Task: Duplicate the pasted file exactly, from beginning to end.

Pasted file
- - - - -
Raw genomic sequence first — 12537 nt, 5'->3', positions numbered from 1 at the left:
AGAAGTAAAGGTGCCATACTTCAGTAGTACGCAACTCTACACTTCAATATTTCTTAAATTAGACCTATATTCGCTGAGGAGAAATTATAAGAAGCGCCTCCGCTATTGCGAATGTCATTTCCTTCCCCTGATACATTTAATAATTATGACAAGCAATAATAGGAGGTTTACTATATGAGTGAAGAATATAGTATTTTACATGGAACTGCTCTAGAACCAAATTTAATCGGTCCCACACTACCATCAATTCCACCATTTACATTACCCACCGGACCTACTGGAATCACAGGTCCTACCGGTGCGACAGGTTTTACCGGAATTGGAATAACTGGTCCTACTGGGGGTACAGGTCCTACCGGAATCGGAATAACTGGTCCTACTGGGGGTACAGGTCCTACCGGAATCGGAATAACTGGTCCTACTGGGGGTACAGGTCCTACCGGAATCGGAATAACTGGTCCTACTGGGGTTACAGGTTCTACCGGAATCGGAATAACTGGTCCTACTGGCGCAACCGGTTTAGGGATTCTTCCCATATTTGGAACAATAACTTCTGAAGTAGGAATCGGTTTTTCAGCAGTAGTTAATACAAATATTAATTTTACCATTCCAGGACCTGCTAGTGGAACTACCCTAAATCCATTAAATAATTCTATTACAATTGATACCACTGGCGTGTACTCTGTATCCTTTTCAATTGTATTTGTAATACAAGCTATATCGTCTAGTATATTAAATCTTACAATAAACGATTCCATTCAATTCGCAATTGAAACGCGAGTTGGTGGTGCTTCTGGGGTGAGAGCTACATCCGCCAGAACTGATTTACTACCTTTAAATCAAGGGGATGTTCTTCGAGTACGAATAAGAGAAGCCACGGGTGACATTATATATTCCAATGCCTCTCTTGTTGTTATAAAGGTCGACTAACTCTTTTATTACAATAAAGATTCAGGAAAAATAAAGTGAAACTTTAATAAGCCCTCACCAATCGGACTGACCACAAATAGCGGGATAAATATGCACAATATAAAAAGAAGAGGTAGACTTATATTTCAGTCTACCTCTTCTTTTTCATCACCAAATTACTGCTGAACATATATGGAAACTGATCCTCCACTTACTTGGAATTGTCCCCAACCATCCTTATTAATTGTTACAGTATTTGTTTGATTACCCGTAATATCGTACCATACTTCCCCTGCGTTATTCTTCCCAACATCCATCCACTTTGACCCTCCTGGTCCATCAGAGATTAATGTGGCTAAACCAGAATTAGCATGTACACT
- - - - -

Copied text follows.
Raw genomic sequence first — 12537 nt, 5'->3', positions numbered from 1 at the left:
AGAAGTAAAGGTGCCATACTTCAGTAGTACGCAACTCTACACTTCAATATTTCTTAAATTAGACCTATATTCGCTGAGGAGAAATTATAAGAAGCGCCTCCGCTATTGCGAATGTCATTTCCTTCCCCTGATACATTTAATAATTATGACAAGCAATAATAGGAGGTTTACTATATGAGTGAAGAATATAGTATTTTACATGGAACTGCTCTAGAACCAAATTTAATCGGTCCCACACTACCATCAATTCCACCATTTACATTACCCACCGGACCTACTGGAATCACAGGTCCTACCGGTGCGACAGGTTTTACCGGAATTGGAATAACTGGTCCTACTGGGGGTACAGGTCCTACCGGAATCGGAATAACTGGTCCTACTGGGGGTACAGGTCCTACCGGAATCGGAATAACTGGTCCTACTGGGGGTACAGGTCCTACCGGAATCGGAATAACTGGTCCTACTGGGGTTACAGGTTCTACCGGAATCGGAATAACTGGTCCTACTGGCGCAACCGGTTTAGGGATTCTTCCCATATTTGGAACAATAACTTCTGAAGTAGGAATCGGTTTTTCAGCAGTAGTTAATACAAATATTAATTTTACCATTCCAGGACCTGCTAGTGGAACTACCCTAAATCCATTAAATAATTCTATTACAATTGATACCACTGGCGTGTACTCTGTATCCTTTTCAATTGTATTTGTAATACAAGCTATATCGTCTAGTATATTAAATCTTACAATAAACGATTCCATTCAATTCGCAATTGAAACGCGAGTTGGTGGTGCTTCTGGGGTGAGAGCTACATCCGCCAGAACTGATTTACTACCTTTAAATCAAGGGGATGTTCTTCGAGTACGAATAAGAGAAGCCACGGGTGACATTATATATTCCAATGCCTCTCTTGTTGTTATAAAGGTCGACTAACTCTTTTATTACAATAAAGATTCAGGAAAAATAAAGTGAAACTTTAATAAGCCCTCACCAATCGGACTGACCACAAATAGCGGGATAAATATGCACAATATAAAAAGAAGAGGTAGACTTATATTTCAGTCTACCTCTTCTTTTTCATCACCAAATTACTGCTGAACATATATGGAAACTGATCCTCCACTTACTTGGAATTGTCCCCAACCATCCTTATTAATTGTTACAGTATTTGTTTGATTACCCGTAATATCGTACCATACTTCCCCTGCGTTATTCTTCCCAACATCCATCCACTTTGACCCTCCTGGTCCATCAGAGATTAATGTGGCTAAACCAGAATTAGCATGTACACT